Using currently available data and computer programs, we have developed and are refining a GIS-based process that quantifies, simultaneously, the potential risks and opportunities for use of fire across the landscape. Maps, digital data and reports produced during the process include: stand based information on potential fire behavior under a variety of threshold fire weather conditions, fire effects on vegetation, fire effects on species’ habitat and landscape structure, fire effects relative to the desired future condition of the landscape, and annual or decadal probability of an area experiencing fire. The process is designed to be used by land managers in any type of agency: federal, state and non-governmental organizations.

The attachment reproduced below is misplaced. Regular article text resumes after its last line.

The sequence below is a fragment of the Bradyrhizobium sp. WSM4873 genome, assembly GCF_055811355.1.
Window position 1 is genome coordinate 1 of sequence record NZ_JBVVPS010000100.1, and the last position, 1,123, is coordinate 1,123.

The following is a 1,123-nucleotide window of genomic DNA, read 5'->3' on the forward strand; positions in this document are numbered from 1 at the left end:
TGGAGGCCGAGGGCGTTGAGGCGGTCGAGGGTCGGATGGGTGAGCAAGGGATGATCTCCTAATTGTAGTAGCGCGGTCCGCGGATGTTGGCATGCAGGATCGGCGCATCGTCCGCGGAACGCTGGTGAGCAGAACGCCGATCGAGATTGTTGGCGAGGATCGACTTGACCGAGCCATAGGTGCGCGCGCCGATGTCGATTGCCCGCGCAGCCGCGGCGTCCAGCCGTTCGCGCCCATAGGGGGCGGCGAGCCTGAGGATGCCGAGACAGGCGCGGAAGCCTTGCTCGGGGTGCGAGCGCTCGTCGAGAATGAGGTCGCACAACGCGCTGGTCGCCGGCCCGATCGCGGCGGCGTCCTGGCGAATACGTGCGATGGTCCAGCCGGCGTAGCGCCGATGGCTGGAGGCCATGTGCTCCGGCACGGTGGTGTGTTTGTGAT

Information produced may be used to develop resource targets, fire use zones, or to prioritize areas for WFU, prescribed fire or mechanical treatment. The process is also useful in helping managers and the public understand the trade-offs and consequences of alternative courses of action. When linked to cost data, it can help contain costs by identifying stands in which fire under particular conditions will result in a net benefit to the resource from those in which resources are ‘at risk’. Armed with this information, Incident Commanders may be able to more efficiently allocate suppression forces. This poster will present the conceptual design and results for several types of projects: long-range planning, fire management plan development, and endangered species consultations.